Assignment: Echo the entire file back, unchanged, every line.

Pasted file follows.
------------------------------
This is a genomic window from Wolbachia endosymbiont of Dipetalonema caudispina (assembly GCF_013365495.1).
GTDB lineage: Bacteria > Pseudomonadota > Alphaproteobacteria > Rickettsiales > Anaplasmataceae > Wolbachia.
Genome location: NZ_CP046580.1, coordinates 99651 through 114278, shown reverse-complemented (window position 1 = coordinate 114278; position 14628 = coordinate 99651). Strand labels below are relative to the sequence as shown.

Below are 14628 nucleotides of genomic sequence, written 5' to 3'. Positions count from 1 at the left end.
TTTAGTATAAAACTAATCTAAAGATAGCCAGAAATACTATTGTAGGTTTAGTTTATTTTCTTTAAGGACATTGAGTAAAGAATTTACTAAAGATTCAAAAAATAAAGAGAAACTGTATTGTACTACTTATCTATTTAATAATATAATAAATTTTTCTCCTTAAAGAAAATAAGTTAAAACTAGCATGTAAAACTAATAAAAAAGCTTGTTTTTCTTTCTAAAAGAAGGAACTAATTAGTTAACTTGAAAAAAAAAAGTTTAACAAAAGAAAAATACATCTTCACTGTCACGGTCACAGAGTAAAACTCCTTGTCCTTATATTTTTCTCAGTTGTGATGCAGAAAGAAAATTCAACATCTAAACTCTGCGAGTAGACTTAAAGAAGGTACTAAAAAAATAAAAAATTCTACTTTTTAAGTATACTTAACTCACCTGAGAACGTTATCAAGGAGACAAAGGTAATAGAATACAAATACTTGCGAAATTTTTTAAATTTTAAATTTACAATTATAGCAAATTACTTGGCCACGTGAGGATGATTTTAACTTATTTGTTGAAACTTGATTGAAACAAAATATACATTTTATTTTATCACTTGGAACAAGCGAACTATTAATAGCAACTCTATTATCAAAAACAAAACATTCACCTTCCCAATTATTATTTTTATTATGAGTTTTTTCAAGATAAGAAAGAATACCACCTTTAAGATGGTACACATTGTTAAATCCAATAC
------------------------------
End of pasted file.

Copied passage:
This is a genomic window from Wolbachia endosymbiont of Dipetalonema caudispina (assembly GCF_013365495.1).
GTDB lineage: Bacteria > Pseudomonadota > Alphaproteobacteria > Rickettsiales > Anaplasmataceae > Wolbachia.
Genome location: NZ_CP046580.1, coordinates 99651 through 114278, shown reverse-complemented (window position 1 = coordinate 114278; position 14628 = coordinate 99651). Strand labels below are relative to the sequence as shown.

Below are 14628 nucleotides of genomic sequence, written 5' to 3'. Positions count from 1 at the left end.
TTTAGTATAAAACTAATCTAAAGATAGCCAGAAATACTATTGTAGGTTTAGTTTATTTTCTTTAAGGACATTGAGTAAAGAATTTACTAAAGATTCAAAAAATAAAGAGAAACTGTATTGTACTACTTATCTATTTAATAATATAATAAATTTTTCTCCTTAAAGAAAATAAGTTAAAACTAGCATGTAAAACTAATAAAAAAGCTTGTTTTTCTTTCTAAAAGAAGGAACTAATTAGTTAACTTGAAAAAAAAAAGTTTAACAAAAGAAAAATACATCTTCACTGTCACGGTCACAGAGTAAAACTCCTTGTCCTTATATTTTTCTCAGTTGTGATGCAGAAAGAAAATTCAACATCTAAACTCTGCGAGTAGACTTAAAGAAGGTACTAAAAAAATAAAAAATTCTACTTTTTAAGTATACTTAACTCACCTGAGAACGTTATCAAGGAGACAAAGGTAATAGAATACAAATACTTGCGAAATTTTTTAAATTTTAAATTTACAATTATAGCAAATTACTTGGCCACGTGAGGATGATTTTAACTTATTTGTTGAAACTTGATTGAAACAAAATATACATTTTATTTTATCACTTGGAACAAGCGAACTATTAATAGCAACTCTATTATCAAAAACAAAACATTCACCTTCCCAATTATTATTTTTATTATGAGTTTTTTCAAGATAAGAAAGAATACCACCTTTAAGATGGTACACATTGTTAAATCCAATAC